Yet there is a potential comic narrative through-line in Bananas, and it consists of the political story that it ends up utilising situationally rather than satirically. It might seem like we are playing with words, but there is an interesting comment by Peter Lev in his book American Films of the 70s – Conflicting Visions, where he says a film released around the same time as Bananas, Joe, was halfway betweena Right-Wing vigilante movie and an examination of the life of an ordinary Joe that the title invokes, and would have “required the skills of a Stanley Kubrick” to turn the film “into a liberal social satire.” Lev doesn’t develop this point, but presumably he is talking of the sustained comic logic of a Dr Strangelove, the sort of comic logic we might assume Bananas potentially could have also been interested in pursuing. As Bjorkman notes, Bananas “was made in 1971, during a period when these kind of revolutionary uprisings were a fact in many Latin American countries.” Allen replies when Bjorkman asks him about this that he doesn’t really see himself as a political person – that he’s 99 per cent liberal democrat. There is no sense in the film that he has worked out an absurdist political logic that could be steadily developed throughout, and would show comic and political absurdity coming together to reveal the deeper problem of the political entanglements.
To help explain this more clearly let us think back to Kubrick’s movie, and also Gillo Pontecorvo’s great 1970 film about political manipulation in the Caribbean, Burn! What we have in the comedy of Kubrick and the anger of Pontecorvo is an accumulation principle rather than the situational: in each instance the comic and the dramatic build out of internally logical positions. John Russell Taylor notes for example in Directors and Directions that it was a small leap from the straight Paths of Glory to the comic Dr Strangelove. “From this dramatic presentation of the absurdity of war, the absurdity of life, it was only a couple of steps to Dr Strangelove, in which this pervasive absurdity has been allowed to permeate the whole structure of the film, creating not so much a farcical drama as a dramatic farce.” In Burn! Pontecorvo shows the mercenary William (Marlon Brando) Walker helping the blacks to overthrow the oppressive Portuguese not for the purposes of black liberation, but for corporate takeover. Liberation is only a way station towards greater exploitation. If Taylor can talk of Dr Strangelove taking the farcical drama and turning it into dramatic farce, is this not what Allen potentially could have done with Bananas – as it details, like Burn!, the political instabilities of a ‘banana’ republic?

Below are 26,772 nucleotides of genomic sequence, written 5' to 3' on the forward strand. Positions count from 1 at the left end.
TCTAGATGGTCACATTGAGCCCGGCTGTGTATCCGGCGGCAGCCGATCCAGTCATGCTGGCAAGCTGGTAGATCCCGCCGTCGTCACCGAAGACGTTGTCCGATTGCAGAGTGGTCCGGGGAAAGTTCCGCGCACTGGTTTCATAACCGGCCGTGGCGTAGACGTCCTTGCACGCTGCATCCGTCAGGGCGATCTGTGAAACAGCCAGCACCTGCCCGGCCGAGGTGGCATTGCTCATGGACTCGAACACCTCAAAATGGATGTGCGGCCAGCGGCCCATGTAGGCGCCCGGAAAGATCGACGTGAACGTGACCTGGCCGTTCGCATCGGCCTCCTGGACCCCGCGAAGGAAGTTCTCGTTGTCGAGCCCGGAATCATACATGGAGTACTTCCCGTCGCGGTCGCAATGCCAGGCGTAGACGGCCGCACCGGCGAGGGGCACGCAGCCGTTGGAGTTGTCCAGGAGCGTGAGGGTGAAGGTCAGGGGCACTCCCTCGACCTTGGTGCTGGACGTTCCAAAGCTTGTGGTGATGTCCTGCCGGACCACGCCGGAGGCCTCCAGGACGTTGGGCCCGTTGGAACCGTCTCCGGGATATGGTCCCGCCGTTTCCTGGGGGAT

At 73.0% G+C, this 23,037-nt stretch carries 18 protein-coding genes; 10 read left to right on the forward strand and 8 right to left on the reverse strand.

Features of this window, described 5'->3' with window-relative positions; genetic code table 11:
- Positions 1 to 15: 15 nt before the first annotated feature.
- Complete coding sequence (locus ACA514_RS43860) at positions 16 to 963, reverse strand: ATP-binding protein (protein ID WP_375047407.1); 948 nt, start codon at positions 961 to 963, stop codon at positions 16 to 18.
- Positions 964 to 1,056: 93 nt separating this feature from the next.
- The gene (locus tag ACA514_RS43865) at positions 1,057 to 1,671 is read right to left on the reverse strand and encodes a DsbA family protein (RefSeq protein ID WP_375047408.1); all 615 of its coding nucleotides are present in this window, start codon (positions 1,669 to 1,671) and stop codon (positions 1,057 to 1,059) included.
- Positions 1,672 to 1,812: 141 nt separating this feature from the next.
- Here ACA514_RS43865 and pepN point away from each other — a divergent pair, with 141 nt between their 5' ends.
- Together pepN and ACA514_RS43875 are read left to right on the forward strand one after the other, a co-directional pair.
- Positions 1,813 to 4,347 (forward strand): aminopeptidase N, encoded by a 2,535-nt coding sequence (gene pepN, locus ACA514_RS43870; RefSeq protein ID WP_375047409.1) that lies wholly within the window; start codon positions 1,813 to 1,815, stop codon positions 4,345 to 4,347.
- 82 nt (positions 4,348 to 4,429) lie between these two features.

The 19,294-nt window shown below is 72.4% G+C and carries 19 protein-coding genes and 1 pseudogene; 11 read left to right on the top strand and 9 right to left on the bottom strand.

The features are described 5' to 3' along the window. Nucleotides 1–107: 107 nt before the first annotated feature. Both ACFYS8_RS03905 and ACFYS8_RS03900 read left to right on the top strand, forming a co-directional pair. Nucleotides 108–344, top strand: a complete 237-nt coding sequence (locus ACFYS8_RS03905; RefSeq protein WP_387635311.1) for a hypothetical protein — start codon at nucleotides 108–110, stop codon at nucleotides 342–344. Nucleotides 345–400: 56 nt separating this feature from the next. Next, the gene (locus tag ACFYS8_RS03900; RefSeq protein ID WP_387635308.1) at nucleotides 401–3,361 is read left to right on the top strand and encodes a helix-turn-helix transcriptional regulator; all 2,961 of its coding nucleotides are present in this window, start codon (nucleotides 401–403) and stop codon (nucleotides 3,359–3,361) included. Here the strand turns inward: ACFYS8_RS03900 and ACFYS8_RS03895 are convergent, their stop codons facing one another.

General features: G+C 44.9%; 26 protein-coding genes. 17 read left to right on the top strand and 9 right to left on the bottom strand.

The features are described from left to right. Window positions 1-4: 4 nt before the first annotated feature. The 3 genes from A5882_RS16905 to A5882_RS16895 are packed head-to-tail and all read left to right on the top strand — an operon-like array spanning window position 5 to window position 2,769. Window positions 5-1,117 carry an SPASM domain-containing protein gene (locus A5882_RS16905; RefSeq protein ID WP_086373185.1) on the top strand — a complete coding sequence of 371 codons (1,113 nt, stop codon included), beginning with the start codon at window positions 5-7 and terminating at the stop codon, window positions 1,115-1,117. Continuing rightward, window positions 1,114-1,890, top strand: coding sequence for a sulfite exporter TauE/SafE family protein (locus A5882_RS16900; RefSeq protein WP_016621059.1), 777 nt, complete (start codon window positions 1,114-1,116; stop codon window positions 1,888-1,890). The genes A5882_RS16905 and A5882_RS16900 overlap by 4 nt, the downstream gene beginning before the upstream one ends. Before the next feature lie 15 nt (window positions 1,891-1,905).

Allen offers not a sustained critique that could lead to the satirical accumulation of Dr Strangelove, but the situational fascination with the absurd juxtaposition, as if aware of his metabolic limitations. Where Kubrick works from the irrationality of man to the rationality of machine, from the mad US general determined to protect the country’s vital juices, as he sets in motion a nuclear attack, to the impersonal technology that once set in motion cannot be switched off by human agency, Allen goes from one sequence to the next as if looking for the biggest gag rather than the most coherently funny through-line. At the beginning of the film a country’s coup is detailed as though it is a sporting event, with the American commentator saying to the dying leader, “Sir, you’ve been shot, when did you know it was all over”. The way the question is phrased, it could have been the sort of question a defeated boxer might be asked, and throughout the scene Allen has played up the idea of a military coup as not only a media show but a sport’s event. This though is less an opening gambit in an exploration of American sporting values superimposing themselves upon Latin American politics, than a good joke that gets dropped when it runs out of energy. There may be a theme here about a US pleasure principle more important than Latin American despair, but Allen doesn’t sustain it into satirical critique. If Allen decided central to US Latin American policy was that the political was analogous to the sporting event, that Latin American dictators and communist leaders were puppets in the hands of American politicians, and the best way to capture this essential irrelevance of the political struggle in the face of American hegemony was to show power struggle as perceived sporting event, Allen could have created a sustained satire. Indeed it could have reflected an article in Life magazine in the late sixties where the writer says “…the discontent of poorer nations does not threaten world destruction. Shameful as it undoubtedly may be, the world has lived at least two-thirds poor and one-third rich for generations. Unjust as it may be, the power of poor countries is limited.” Basically the political instability of such nations needn’t worry us any more than the outcome of a sporting event we watch with curiosity but a broader sense of disinterest.